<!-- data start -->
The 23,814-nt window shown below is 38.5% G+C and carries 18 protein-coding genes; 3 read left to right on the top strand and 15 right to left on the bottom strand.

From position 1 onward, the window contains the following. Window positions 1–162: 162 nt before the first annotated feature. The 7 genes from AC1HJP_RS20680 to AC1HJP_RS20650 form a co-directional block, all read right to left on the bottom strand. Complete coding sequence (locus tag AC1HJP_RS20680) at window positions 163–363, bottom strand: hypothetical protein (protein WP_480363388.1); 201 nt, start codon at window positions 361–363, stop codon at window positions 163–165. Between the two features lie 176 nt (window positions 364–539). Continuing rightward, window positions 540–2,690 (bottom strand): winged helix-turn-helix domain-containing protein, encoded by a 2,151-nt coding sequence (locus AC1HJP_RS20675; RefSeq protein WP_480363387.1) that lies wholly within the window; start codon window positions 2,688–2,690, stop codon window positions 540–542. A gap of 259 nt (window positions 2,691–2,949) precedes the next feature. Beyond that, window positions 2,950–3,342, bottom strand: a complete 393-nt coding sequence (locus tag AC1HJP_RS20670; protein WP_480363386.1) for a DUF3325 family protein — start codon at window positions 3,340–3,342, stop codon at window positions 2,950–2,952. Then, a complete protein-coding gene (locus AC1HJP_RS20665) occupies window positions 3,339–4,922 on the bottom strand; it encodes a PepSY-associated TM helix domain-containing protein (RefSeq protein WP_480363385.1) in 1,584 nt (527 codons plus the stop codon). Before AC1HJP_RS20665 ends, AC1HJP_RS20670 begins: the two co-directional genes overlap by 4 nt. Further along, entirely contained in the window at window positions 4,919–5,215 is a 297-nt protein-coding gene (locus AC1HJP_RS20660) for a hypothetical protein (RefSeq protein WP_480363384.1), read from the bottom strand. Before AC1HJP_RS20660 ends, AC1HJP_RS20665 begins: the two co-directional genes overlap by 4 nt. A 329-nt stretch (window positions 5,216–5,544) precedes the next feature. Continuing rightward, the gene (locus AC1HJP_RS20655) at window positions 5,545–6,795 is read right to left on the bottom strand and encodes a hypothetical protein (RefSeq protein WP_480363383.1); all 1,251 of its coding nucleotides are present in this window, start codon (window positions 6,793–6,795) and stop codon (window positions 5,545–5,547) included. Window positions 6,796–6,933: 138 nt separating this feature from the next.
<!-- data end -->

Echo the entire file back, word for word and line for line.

The 23,814-nt window shown below is 38.5% G+C and carries 18 protein-coding genes; 3 read left to right on the top strand and 15 right to left on the bottom strand.

From position 1 onward, the window contains the following. Window positions 1–162: 162 nt before the first annotated feature. The 7 genes from AC1HJP_RS20680 to AC1HJP_RS20650 form a co-directional block, all read right to left on the bottom strand. Complete coding sequence (locus tag AC1HJP_RS20680) at window positions 163–363, bottom strand: hypothetical protein (protein WP_480363388.1); 201 nt, start codon at window positions 361–363, stop codon at window positions 163–165. Between the two features lie 176 nt (window positions 364–539). Continuing rightward, window positions 540–2,690 (bottom strand): winged helix-turn-helix domain-containing protein, encoded by a 2,151-nt coding sequence (locus AC1HJP_RS20675; RefSeq protein WP_480363387.1) that lies wholly within the window; start codon window positions 2,688–2,690, stop codon window positions 540–542. A gap of 259 nt (window positions 2,691–2,949) precedes the next feature. Beyond that, window positions 2,950–3,342, bottom strand: a complete 393-nt coding sequence (locus tag AC1HJP_RS20670; protein WP_480363386.1) for a DUF3325 family protein — start codon at window positions 3,340–3,342, stop codon at window positions 2,950–2,952. Then, a complete protein-coding gene (locus AC1HJP_RS20665) occupies window positions 3,339–4,922 on the bottom strand; it encodes a PepSY-associated TM helix domain-containing protein (RefSeq protein WP_480363385.1) in 1,584 nt (527 codons plus the stop codon). Before AC1HJP_RS20665 ends, AC1HJP_RS20670 begins: the two co-directional genes overlap by 4 nt. Further along, entirely contained in the window at window positions 4,919–5,215 is a 297-nt protein-coding gene (locus AC1HJP_RS20660) for a hypothetical protein (RefSeq protein WP_480363384.1), read from the bottom strand. Before AC1HJP_RS20660 ends, AC1HJP_RS20665 begins: the two co-directional genes overlap by 4 nt. A 329-nt stretch (window positions 5,216–5,544) precedes the next feature. Continuing rightward, the gene (locus AC1HJP_RS20655) at window positions 5,545–6,795 is read right to left on the bottom strand and encodes a hypothetical protein (RefSeq protein WP_480363383.1); all 1,251 of its coding nucleotides are present in this window, start codon (window positions 6,793–6,795) and stop codon (window positions 5,545–5,547) included. Window positions 6,796–6,933: 138 nt separating this feature from the next.